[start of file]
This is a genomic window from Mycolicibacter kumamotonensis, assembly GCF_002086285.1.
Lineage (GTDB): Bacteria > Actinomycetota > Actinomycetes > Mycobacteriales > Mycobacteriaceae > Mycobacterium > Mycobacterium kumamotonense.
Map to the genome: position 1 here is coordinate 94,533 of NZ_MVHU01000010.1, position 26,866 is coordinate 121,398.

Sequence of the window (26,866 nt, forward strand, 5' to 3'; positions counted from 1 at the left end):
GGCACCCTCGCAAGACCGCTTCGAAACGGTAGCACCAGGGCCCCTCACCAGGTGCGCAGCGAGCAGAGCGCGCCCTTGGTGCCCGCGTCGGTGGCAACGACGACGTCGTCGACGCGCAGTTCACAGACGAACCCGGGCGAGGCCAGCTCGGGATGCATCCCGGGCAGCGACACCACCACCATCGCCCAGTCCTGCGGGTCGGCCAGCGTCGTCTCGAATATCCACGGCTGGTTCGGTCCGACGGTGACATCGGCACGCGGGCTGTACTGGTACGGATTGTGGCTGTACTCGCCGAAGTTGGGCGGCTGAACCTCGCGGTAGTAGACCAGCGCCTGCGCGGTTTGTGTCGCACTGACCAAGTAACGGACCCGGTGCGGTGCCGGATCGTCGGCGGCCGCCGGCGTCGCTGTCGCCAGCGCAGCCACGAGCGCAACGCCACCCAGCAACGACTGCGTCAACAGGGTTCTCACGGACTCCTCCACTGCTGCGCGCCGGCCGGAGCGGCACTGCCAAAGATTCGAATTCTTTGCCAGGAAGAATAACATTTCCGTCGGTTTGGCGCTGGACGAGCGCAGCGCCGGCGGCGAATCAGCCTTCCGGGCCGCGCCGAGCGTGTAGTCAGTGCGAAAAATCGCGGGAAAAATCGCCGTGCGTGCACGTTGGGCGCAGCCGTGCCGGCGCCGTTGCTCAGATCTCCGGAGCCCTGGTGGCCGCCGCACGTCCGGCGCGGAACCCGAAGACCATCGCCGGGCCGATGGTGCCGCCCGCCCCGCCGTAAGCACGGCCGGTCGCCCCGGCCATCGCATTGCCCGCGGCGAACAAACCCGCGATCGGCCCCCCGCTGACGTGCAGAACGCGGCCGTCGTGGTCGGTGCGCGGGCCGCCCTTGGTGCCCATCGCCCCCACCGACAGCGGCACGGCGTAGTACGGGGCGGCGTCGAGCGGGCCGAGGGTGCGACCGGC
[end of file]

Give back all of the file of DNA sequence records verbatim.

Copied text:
This is a genomic window from Mycolicibacter kumamotonensis, assembly GCF_002086285.1.
Lineage (GTDB): Bacteria > Actinomycetota > Actinomycetes > Mycobacteriales > Mycobacteriaceae > Mycobacterium > Mycobacterium kumamotonense.
Map to the genome: position 1 here is coordinate 94,533 of NZ_MVHU01000010.1, position 26,866 is coordinate 121,398.

Sequence of the window (26,866 nt, forward strand, 5' to 3'; positions counted from 1 at the left end):
GGCACCCTCGCAAGACCGCTTCGAAACGGTAGCACCAGGGCCCCTCACCAGGTGCGCAGCGAGCAGAGCGCGCCCTTGGTGCCCGCGTCGGTGGCAACGACGACGTCGTCGACGCGCAGTTCACAGACGAACCCGGGCGAGGCCAGCTCGGGATGCATCCCGGGCAGCGACACCACCACCATCGCCCAGTCCTGCGGGTCGGCCAGCGTCGTCTCGAATATCCACGGCTGGTTCGGTCCGACGGTGACATCGGCACGCGGGCTGTACTGGTACGGATTGTGGCTGTACTCGCCGAAGTTGGGCGGCTGAACCTCGCGGTAGTAGACCAGCGCCTGCGCGGTTTGTGTCGCACTGACCAAGTAACGGACCCGGTGCGGTGCCGGATCGTCGGCGGCCGCCGGCGTCGCTGTCGCCAGCGCAGCCACGAGCGCAACGCCACCCAGCAACGACTGCGTCAACAGGGTTCTCACGGACTCCTCCACTGCTGCGCGCCGGCCGGAGCGGCACTGCCAAAGATTCGAATTCTTTGCCAGGAAGAATAACATTTCCGTCGGTTTGGCGCTGGACGAGCGCAGCGCCGGCGGCGAATCAGCCTTCCGGGCCGCGCCGAGCGTGTAGTCAGTGCGAAAAATCGCGGGAAAAATCGCCGTGCGTGCACGTTGGGCGCAGCCGTGCCGGCGCCGTTGCTCAGATCTCCGGAGCCCTGGTGGCCGCCGCACGTCCGGCGCGGAACCCGAAGACCATCGCCGGGCCGATGGTGCCGCCCGCCCCGCCGTAAGCACGGCCGGTCGCCCCGGCCATCGCATTGCCCGCGGCGAACAAACCCGCGATCGGCCCCCCGCTGACGTGCAGAACGCGGCCGTCGTGGTCGGTGCGCGGGCCGCCCTTGGTGCCCATCGCCCCCACCGACAGCGGCACGGCGTAGTACGGGGCGGCGTCGAGCGGGCCGAGGGTGCGACCGGC